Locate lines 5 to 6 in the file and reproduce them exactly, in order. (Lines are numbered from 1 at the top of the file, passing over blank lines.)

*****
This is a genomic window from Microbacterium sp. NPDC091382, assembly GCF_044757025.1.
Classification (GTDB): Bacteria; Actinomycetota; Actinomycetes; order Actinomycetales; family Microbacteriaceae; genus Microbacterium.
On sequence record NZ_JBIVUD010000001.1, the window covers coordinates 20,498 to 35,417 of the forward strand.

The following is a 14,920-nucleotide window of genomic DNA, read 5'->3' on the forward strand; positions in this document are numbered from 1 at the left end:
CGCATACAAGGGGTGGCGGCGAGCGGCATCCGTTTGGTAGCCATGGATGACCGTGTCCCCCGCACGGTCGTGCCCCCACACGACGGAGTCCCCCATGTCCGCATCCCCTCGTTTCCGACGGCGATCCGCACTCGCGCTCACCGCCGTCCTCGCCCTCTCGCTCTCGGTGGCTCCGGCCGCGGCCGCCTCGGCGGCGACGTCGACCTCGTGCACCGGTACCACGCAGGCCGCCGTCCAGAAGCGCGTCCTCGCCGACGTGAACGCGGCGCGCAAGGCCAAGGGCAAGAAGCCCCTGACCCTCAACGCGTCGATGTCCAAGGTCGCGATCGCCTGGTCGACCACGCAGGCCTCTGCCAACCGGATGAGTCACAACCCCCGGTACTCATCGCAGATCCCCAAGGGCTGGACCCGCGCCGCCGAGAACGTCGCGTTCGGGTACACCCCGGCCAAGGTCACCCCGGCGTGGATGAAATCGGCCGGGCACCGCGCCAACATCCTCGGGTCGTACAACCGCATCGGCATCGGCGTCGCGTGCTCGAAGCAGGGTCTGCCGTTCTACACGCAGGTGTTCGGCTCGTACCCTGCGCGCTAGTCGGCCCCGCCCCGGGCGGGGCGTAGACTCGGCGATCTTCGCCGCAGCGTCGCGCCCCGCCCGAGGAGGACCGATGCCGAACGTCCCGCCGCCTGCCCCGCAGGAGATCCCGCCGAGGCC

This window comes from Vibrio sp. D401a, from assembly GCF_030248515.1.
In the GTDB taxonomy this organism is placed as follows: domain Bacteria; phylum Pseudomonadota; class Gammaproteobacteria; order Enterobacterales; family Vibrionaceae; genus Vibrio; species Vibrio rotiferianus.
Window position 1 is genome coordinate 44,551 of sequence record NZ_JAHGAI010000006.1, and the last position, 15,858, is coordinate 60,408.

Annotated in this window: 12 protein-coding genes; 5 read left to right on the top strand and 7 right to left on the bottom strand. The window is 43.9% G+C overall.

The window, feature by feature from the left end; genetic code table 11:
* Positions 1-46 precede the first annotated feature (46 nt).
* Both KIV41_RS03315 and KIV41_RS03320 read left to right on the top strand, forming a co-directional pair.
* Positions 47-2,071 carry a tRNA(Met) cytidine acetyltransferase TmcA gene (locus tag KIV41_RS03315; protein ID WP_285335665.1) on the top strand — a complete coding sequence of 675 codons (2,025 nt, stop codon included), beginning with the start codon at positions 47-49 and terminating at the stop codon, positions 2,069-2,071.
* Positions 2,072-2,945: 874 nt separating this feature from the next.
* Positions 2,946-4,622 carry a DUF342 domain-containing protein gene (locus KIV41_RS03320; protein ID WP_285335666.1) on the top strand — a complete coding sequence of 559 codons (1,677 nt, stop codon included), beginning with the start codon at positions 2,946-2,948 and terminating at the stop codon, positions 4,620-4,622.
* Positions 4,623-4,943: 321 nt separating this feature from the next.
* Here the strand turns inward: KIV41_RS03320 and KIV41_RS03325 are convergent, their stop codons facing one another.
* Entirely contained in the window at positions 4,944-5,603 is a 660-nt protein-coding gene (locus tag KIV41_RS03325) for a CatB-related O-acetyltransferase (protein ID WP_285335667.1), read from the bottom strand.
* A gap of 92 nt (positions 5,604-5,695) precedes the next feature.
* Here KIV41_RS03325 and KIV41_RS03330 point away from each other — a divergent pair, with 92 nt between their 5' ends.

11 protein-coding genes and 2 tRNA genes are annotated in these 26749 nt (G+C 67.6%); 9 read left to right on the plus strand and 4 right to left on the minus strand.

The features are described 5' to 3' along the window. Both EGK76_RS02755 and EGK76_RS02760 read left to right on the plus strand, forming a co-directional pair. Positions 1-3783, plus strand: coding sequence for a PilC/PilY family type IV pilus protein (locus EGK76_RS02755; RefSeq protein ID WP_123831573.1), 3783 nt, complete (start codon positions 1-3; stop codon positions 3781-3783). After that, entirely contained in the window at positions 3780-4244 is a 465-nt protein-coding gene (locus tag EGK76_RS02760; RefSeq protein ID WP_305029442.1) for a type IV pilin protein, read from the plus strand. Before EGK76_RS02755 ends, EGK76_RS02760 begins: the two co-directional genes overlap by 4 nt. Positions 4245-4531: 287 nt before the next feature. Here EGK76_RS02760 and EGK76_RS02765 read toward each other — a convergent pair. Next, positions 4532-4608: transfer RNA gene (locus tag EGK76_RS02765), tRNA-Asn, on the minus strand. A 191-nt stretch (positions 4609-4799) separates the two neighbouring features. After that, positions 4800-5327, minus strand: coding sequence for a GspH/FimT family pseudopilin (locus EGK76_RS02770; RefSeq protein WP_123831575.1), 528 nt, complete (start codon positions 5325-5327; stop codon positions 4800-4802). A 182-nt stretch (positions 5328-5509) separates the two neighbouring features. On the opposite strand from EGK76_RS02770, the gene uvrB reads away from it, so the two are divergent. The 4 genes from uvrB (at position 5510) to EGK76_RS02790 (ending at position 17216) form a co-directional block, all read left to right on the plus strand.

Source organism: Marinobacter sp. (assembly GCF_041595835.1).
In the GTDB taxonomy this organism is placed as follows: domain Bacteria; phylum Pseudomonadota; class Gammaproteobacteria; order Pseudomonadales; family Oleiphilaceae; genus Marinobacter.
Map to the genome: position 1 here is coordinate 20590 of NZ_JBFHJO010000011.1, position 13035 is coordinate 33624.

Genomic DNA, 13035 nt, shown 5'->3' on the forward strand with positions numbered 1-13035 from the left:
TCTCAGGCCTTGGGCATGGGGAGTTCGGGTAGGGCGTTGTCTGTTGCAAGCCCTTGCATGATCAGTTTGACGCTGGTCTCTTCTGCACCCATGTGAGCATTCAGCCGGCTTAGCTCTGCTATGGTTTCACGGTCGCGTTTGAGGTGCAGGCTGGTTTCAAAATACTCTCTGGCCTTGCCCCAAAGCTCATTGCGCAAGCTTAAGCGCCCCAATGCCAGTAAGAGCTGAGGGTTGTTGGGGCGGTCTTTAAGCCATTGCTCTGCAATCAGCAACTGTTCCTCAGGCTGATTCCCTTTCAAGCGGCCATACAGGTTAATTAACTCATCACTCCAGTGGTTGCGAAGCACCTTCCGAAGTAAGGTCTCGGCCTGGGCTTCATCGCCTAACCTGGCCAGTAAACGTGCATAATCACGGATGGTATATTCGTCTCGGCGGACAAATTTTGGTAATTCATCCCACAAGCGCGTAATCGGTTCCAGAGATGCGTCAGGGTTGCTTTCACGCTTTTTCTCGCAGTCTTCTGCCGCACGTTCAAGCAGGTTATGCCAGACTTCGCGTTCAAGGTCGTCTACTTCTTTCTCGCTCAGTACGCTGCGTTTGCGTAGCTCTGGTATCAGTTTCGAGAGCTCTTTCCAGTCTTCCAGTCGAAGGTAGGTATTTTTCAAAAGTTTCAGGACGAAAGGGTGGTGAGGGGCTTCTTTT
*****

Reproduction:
CGCATACAAGGGGTGGCGGCGAGCGGCATCCGTTTGGTAGCCATGGATGACCGTGTCCCCCGCACGGTCGTGCCCCCACACGACGGAGTCCCCCATGTCCGCATCCCCTCGTTTCCGACGGCGATCCGCACTCGCGCTCACCGCCGTCCTCGCCCTCTCGCTCTCGGTGGCTCCGGCCGCGGCCGCCTCGGCGGCGACGTCGACCTCGTGCACCGGTACCACGCAGGCCGCCGTCCAGAAGCGCGTCCTCGCCGACGTGAACGCGGCGCGCAAGGCCAAGGGCAAGAAGCCCCTGACCCTCAACGCGTCGATGTCCAAGGTCGCGATCGCCTGGTCGACCACGCAGGCCTCTGCCAACCGGATGAGTCACAACCCCCGGTACTCATCGCAGATCCCCAAGGGCTGGACCCGCGCCGCCGAGAACGTCGCGTTCGGGTACACCCCGGCCAAGGTCACCCCGGCGTGGATGAAATCGGCCGGGCACCGCGCCAACATCCTCGGGTCGTACAACCGCATCGGCATCGGCGTCGCGTGCTCGAAGCAGGGTCTGCCGTTCTACACGCAGGTGTTCGGCTCGTACCCTGCGCGCTAGTCGGCCCCGCCCCGGGCGGGGCGTAGACTCGGCGATCTTCGCCGCAGCGTCGCGCCCCGCCCGAGGAGGACCGATGCCGAACGTCCCGCCGCCTGCCCCGCAGGAGATCCCGCCGAGGCC

This window comes from Vibrio sp. D401a, from assembly GCF_030248515.1.